How can Nature-based Solutions (NbS) contribute to air quality

Published in 2017

Excerpts from: EKLIPSE report: An impact evaluation framework to support planning and evaluation of nature-based solutions projects

(p.23-24 of the report)

Air quality is a major concern worldwide, particularly in urban areas, due to its direct consequences on human health. In the political agenda, air quality issues can be coupled with climate change mitigation policies since many actions aimed at air quality improvement (such as reducing fossil fuel combustion) involve a concurrent reduction of GHG emissions. NBS based on the creation, enhancement, or restoration of ecosystems in human‐dominated environments also exploit the synergy between ecosystem processes that regulate pollutants and CO2 in the atmosphere. Vegetation affects air quality mainly through the removal of air pollutants (PM10, NO2, O3, CO, SO2) through dry deposition, although certain species can also emit biogenic volatile organic compounds (BVOC), which are ozone precursors. However, vegetation can also reduce the air temperature, which reduces the emission of BVOCs and slows down the creation of secondary pollutants such as ozone (Wang et al., 2015b; Calfapietra et al. 2013). Despite their limited contribution compared to the overall production of pollutants and GHG emissions at the city level, measures to tackle air quality by enhancing green infrastructure can be considered a good investment due to the number of co‐benefits that they produce and their contribution to amenity value over time (Baró et al., 2015).



Potential actions for AIR QUALITY and expected impacts

Potential actions

Expected impacts

  • Planting trees: in private domestic gardens (Davies et al., 2011), along the streets (Baró et al., 2014; McDonald et al., 2007; Mullaney et al., 2015), and in urban parks (Yin et al., 2011).
  • Reduction of air pollutants through increased deposition (Baró et al., 2014; Bealey et al., 2007; Grote et al. 2017; Tallis et al., 2011).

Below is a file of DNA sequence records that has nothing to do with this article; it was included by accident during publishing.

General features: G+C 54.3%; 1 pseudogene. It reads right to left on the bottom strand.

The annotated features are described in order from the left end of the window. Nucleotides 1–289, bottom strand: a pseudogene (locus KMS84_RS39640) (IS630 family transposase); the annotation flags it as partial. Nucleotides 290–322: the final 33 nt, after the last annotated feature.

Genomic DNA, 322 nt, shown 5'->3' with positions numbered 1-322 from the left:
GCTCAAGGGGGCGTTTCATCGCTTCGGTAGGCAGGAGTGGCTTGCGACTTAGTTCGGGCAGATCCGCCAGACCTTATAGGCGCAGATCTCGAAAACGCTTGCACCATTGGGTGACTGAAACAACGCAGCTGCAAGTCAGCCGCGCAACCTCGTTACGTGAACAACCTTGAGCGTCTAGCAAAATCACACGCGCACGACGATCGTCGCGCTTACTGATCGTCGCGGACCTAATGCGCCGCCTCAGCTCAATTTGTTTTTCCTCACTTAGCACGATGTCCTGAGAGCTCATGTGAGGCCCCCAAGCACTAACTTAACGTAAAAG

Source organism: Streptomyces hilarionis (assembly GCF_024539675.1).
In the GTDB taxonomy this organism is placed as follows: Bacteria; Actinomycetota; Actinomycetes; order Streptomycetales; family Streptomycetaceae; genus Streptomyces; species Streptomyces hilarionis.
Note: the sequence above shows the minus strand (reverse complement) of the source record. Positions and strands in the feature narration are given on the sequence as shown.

• A number of co‐benefits including stormwater run‐off mitigation, microclimate regulation through shading, habitat and food provision for biodiversity, noise shielding, and recreational and cultural services (Mullaney et al., 2015).
  • Building green roofs (Li and Babcock, 2014) and green walls (Joshi and Ghosh, 2014).


  • Capture of air pollutants through deposition (Speak et al., 2012). 
  • A number of co‐benefits both for the outdoor (e.g. stormwater retention) and for the indoor environment (i.e., reduced energy needs and a more pleasant environment due to the higher thermal and noise insulation) (Wang et al., 2016).
  • Maintaining existing green infrastructure (Davies et al., 2011).
  • A wide range of co‐benefits including shading,  water retention, dry precipitation, infiltration.

Examples of indicators for assessing the impact of the above mentioned actions are listed on p.24 of the report


Access the full report online at:

(Raymond, C.M., Berry, P., Breil, M., Nita, M.R., Kabisch, N., de Bel, M., Enzi, V., Frantzeskaki, N., Geneletti, D., Cardinaletti, M., Lovinger, L., Basnou, C., Monteiro, A., Robrecht, H., Sgrigna, G., Munari, L. and Calfapietra, C. (2017) An Impact Evaluation Framework to Support Planning and Evaluation of Nature-based Solutions Projects. Report prepared by the EKLIPSE Expert Working Group on Nature-based Solutions to Promote Climate Resilience in Urban Areas. Centre for Ecology & Hydrology, Wallingford, United Kingdom)